Saturday, December 25, 2010

Tetrazzini Served in the Streets 100 Years Ago

The San Francisco Gate takes a fascinating look back at an historic event and a tantalizing soprano:

On Christmas Eve, exactly 100 years ago, Luisa Tetrazzini, the most famous opera singer of her day, sang in the streets of San Francisco as a gift to the city she loved. There was a huge throng present that night - some said as many as 250,000 people - but they are all gone now and only the memory remains, like the ghost of Christmas past.


Tetrazzini, then 39, was a huge celebrity, the way movie stars and famous athletes are celebrities now. It was the Golden Age of Opera, the age of Enrico Caruso, Nellie Melba, Amelita Galli-Curci. Tetrazzini was not only an amazing singer, she was also colorful, with famous love affairs and huge financial disputes with impresarios. She was flamboyant. She loved life. A story about Tetrazzini was always good for Page One.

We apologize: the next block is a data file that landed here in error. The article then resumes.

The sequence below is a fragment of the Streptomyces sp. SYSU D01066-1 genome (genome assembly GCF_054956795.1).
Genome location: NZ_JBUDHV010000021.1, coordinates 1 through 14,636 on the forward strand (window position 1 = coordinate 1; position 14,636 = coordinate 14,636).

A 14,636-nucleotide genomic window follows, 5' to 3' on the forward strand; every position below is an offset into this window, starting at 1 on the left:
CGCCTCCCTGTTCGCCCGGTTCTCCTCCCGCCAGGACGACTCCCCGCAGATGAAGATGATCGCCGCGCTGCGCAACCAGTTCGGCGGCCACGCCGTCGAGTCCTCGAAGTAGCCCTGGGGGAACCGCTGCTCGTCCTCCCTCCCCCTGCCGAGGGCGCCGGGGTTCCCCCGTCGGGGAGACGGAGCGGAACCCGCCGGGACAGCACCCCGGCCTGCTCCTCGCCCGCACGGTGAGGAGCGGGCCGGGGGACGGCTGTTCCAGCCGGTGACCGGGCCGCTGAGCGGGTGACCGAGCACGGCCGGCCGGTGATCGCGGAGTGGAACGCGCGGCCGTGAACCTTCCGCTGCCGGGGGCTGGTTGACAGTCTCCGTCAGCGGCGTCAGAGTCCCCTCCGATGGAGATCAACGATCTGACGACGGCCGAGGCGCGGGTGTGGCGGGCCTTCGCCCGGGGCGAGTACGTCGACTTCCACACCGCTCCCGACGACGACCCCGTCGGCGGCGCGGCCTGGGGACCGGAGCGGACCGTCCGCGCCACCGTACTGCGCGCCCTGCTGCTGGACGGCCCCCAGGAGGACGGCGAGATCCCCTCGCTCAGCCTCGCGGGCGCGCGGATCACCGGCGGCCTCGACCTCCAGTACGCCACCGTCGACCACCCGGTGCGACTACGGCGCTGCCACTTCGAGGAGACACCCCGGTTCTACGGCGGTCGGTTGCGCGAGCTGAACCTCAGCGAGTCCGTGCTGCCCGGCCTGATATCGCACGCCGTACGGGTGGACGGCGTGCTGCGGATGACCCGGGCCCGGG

In the fall of 1910, she got into a contract dispute with Oscar Hammerstein. He wanted her to sing in New York, she wanted to sing in San Francisco. Money was at the heart of the dispute - she wanted $2,500 per concert. Hammerstein took her to court. "When they told me I could not sing in America unless it was for Hammerstein," she said, "I said I would sing in the streets of San Francisco, for I knew the streets of San Francisco were free.

"I never thought I would be a street singer," she said, "but I want to do this for San Francisco ... because I like San Francisco better than any other city in the world. San Francisco is my country."

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